The David N. Ammons Scholarship Endowment Fund

David Ammons Scholarship Fund

This story was featured in the Summer 2021 issue of IMPACT, a publication of the UNC MPA program at the School of Government. Click here for all previous issues.

When Josh Edwards ’05 enrolled at Wake Forest University as an undergraduate student in 2000, he thought he was destined for law school. While completing the required reading for his state government course, however, a name in his textbook changed everything.

“My state government textbook included a chapter about local government that the professor spent little time covering, but it caught my interest,” Edwards said. “As I read through it and followed up on the footnotes, I noted the lion’s share were attributed to a David N. Ammons. I spent time learning about Dr. David Ammons and his countless articles on local government performance management, and it brought to light a career I had never been aware of. When I applied to UNC, it was top of my list because of him.”

Edwards is joined by a long list of alumni whose UNC MPA experiences were defined by Ammons’s work, teaching, and mentorship. Having arrived at the School of Government from the University of Georgia’s Carl Vinson Institute of Government in 1996, Ammons taught countless courses to North Carolina local government practitioners and UNC MPA students alike. Within the MPA program, his resume includes courses like City and County Management and Productivity Improvement in Local Government. In 2001, Ammons was appointed MPA director, a position he served in until 2006. His career is defined by his incomparable body of work in the field of local government performance management, for which he is renowned not just across the nation but also around the world.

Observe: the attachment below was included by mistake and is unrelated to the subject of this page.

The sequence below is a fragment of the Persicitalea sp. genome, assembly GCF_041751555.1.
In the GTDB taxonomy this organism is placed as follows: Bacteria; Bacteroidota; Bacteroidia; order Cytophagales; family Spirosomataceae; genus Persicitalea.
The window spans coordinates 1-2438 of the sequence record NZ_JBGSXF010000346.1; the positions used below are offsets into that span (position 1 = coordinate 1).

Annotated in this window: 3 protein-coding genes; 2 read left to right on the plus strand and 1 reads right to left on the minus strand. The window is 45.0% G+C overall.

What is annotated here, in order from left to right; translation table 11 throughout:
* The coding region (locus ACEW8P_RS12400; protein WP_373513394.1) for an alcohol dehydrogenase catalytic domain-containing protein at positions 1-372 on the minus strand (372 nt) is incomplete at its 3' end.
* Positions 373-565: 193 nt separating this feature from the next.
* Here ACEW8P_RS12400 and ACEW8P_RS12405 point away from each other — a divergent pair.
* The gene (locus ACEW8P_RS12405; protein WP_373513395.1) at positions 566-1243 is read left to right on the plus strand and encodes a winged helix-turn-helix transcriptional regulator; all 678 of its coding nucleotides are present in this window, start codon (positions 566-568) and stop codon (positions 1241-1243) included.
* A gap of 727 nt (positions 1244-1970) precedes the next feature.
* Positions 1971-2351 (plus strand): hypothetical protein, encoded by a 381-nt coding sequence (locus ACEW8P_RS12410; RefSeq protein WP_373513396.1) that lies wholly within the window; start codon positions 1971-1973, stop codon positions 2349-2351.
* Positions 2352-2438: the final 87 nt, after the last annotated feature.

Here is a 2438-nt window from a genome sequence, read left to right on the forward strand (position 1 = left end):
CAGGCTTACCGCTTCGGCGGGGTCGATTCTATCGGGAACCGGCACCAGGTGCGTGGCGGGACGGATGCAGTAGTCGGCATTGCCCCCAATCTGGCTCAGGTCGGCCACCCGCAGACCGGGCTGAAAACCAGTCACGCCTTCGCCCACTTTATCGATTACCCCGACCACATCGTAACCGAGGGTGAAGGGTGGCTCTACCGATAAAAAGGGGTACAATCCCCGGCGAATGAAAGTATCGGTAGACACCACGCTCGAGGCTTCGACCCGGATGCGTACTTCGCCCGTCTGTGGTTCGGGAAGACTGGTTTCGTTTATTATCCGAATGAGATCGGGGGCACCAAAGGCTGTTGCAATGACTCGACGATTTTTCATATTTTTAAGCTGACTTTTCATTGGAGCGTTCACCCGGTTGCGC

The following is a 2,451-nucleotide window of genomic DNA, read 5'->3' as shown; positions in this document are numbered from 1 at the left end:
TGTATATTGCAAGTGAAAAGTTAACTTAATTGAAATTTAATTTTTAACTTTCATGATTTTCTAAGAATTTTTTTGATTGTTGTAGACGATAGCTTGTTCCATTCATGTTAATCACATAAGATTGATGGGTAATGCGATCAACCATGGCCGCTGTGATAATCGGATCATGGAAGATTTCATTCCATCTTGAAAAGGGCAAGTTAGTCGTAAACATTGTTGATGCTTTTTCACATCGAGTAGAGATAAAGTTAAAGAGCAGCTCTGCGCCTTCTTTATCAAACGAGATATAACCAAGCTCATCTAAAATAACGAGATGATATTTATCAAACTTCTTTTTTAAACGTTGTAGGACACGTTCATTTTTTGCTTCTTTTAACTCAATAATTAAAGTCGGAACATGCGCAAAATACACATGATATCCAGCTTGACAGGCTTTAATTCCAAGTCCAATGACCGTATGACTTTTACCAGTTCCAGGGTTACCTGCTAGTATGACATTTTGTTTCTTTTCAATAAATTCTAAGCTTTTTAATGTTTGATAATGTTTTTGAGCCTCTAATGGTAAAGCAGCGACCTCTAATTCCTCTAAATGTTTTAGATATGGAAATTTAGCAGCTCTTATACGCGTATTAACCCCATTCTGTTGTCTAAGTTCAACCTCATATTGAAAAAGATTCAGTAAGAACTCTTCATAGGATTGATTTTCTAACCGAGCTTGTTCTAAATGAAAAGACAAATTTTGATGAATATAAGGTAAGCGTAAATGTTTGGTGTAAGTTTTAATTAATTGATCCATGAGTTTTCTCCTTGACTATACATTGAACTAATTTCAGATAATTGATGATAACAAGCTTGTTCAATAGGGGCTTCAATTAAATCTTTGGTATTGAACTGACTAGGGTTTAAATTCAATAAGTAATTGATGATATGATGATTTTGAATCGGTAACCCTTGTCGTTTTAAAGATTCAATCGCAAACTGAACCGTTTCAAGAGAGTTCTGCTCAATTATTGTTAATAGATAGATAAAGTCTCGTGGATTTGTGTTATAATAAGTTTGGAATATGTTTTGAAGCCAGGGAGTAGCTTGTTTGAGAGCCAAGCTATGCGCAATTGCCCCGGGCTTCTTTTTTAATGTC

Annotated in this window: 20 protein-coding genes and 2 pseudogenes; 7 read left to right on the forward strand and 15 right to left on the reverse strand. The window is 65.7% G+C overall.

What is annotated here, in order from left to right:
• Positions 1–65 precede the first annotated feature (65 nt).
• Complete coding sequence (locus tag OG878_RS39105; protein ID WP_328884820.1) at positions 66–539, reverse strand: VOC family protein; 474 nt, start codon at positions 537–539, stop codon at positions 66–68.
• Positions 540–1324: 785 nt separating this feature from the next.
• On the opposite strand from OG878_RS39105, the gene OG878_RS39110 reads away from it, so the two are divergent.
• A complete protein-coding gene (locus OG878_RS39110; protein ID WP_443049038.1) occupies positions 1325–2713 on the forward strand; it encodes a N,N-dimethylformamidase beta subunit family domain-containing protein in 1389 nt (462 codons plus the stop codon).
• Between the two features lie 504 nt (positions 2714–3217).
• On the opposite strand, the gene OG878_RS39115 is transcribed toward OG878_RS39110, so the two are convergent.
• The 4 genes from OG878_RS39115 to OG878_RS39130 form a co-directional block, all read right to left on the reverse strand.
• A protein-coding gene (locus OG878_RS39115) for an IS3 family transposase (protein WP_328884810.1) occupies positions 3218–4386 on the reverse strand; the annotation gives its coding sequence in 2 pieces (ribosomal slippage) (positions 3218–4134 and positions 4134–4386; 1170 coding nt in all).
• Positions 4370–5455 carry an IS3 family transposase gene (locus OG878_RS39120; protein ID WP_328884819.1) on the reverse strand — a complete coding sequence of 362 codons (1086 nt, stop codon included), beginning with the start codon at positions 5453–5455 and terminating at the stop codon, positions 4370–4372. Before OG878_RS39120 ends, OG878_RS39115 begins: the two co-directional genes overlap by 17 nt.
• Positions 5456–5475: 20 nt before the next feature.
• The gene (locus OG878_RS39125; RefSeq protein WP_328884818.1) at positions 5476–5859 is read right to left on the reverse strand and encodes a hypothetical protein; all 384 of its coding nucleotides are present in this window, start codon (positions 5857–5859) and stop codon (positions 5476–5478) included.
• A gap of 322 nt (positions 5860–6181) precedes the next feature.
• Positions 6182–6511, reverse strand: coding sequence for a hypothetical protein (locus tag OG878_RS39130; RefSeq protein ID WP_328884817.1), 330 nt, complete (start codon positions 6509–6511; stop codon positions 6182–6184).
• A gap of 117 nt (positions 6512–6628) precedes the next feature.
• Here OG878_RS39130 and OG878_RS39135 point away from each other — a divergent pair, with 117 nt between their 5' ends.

When Ammons was recruited by the School of Government 21 years ago, he hoped he would find a strong student body and state and local government practitioners eager to learn more about performance measurement.

“Everything reached my hopes and expectations,” Ammons remarked. “So many features of the Carolina MPA program set it apart from others. Because of our location in a School that does so much work with local governments and state agencies, a student in this MPA program has professors who know the work of governments and the challenges they face better than professors in most other programs. Their insights and connections are very beneficial to our students. It’s been a privilege to be a professor and MPA director here, and to have had the opportunity to work with a group of wonderful colleagues and an amazing collection of students and alumni.”

After 21 years of service, Ammons began a phased retirement in 2017, stepping away from the lectern in the Knapp-Sanders building. Despite his absence from the classroom, Ammons’s impact continues to reverberate strongly as ever.

When Pat Madej ‘16 enrolled in the MPA program in 2014, he received the opportunity to work as Ammons’s research assistant. As it was for Edwards, the experience was integral to Madej’s introduction to local government and his development as a public leader.